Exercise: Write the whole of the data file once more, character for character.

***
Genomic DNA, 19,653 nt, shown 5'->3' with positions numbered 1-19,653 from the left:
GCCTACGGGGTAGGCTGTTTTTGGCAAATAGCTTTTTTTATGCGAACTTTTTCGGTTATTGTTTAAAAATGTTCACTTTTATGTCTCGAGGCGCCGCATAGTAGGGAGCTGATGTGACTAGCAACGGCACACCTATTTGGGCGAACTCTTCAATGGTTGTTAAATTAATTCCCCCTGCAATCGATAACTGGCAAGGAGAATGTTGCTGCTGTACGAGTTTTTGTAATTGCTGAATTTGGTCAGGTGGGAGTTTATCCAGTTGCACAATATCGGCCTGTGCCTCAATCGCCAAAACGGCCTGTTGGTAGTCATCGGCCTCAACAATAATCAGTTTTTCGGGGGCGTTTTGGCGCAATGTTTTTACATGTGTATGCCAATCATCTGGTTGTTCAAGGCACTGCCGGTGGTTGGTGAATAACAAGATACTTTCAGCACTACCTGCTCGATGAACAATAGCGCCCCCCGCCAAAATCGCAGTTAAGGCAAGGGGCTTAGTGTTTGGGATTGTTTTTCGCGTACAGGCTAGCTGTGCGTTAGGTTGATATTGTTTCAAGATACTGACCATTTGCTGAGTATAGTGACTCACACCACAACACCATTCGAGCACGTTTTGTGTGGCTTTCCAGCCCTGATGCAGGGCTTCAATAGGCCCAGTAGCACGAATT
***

Genomic DNA, 19,653 nt, shown 5'->3' with positions numbered 1-19,653 from the left:
GCCTACGGGGTAGGCTGTTTTTGGCAAATAGCTTTTTTTATGCGAACTTTTTCGGTTATTGTTTAAAAATGTTCACTTTTATGTCTCGAGGCGCCGCATAGTAGGGAGCTGATGTGACTAGCAACGGCACACCTATTTGGGCGAACTCTTCAATGGTTGTTAAATTAATTCCCCCTGCAATCGATAACTGGCAAGGAGAATGTTGCTGCTGTACGAGTTTTTGTAATTGCTGAATTTGGTCAGGTGGGAGTTTATCCAGTTGCACAATATCGGCCTGTGCCTCAATCGCCAAAACGGCCTGTTGGTAGTCATCGGCCTCAACAATAATCAGTTTTTCGGGGGCGTTTTGGCGCAATGTTTTTACATGTGTATGCCAATCATCTGGTTGTTCAAGGCACTGCCGGTGGTTGGTGAATAACAAGATACTTTCAGCACTACCTGCTCGATGAACAATAGCGCCCCCCGCCAAAATCGCAGTTAAGGCAAGGGGCTTAGTGTTTGGGATTGTTTTTCGCGTACAGGCTAGCTGTGCGTTAGGTTGATATTGTTTCAAGATACTGACCATTTGCTGAGTATAGTGACTCACACCACAACACCATTCGAGCACGTTTTGTGTGGCTTTCCAGCCCTGATGCAGGGCTTCAATAGGCCCAGTAGCACGAATT